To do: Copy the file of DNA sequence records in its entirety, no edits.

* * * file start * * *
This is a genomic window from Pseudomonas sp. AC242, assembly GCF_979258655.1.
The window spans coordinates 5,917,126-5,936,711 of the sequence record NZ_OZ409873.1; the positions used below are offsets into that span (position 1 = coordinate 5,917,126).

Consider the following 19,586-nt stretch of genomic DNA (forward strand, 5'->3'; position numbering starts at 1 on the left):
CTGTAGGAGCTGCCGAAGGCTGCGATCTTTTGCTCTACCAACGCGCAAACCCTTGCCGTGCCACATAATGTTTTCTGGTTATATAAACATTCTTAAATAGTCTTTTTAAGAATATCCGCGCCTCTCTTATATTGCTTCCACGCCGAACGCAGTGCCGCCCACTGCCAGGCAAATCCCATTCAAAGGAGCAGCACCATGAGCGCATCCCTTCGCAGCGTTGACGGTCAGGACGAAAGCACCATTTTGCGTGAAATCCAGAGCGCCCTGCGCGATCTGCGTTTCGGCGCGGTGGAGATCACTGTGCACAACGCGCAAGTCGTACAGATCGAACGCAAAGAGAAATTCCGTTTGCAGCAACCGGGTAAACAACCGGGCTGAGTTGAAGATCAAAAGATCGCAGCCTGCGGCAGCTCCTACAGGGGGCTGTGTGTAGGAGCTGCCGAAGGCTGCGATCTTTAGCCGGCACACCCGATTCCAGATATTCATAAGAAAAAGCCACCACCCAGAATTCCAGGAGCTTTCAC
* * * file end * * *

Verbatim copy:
This is a genomic window from Pseudomonas sp. AC242, assembly GCF_979258655.1.
The window spans coordinates 5,917,126-5,936,711 of the sequence record NZ_OZ409873.1; the positions used below are offsets into that span (position 1 = coordinate 5,917,126).

Consider the following 19,586-nt stretch of genomic DNA (forward strand, 5'->3'; position numbering starts at 1 on the left):
CTGTAGGAGCTGCCGAAGGCTGCGATCTTTTGCTCTACCAACGCGCAAACCCTTGCCGTGCCACATAATGTTTTCTGGTTATATAAACATTCTTAAATAGTCTTTTTAAGAATATCCGCGCCTCTCTTATATTGCTTCCACGCCGAACGCAGTGCCGCCCACTGCCAGGCAAATCCCATTCAAAGGAGCAGCACCATGAGCGCATCCCTTCGCAGCGTTGACGGTCAGGACGAAAGCACCATTTTGCGTGAAATCCAGAGCGCCCTGCGCGATCTGCGTTTCGGCGCGGTGGAGATCACTGTGCACAACGCGCAAGTCGTACAGATCGAACGCAAAGAGAAATTCCGTTTGCAGCAACCGGGTAAACAACCGGGCTGAGTTGAAGATCAAAAGATCGCAGCCTGCGGCAGCTCCTACAGGGGGCTGTGTGTAGGAGCTGCCGAAGGCTGCGATCTTTAGCCGGCACACCCGATTCCAGATATTCATAAGAAAAAGCCACCACCCAGAATTCCAGGAGCTTTCAC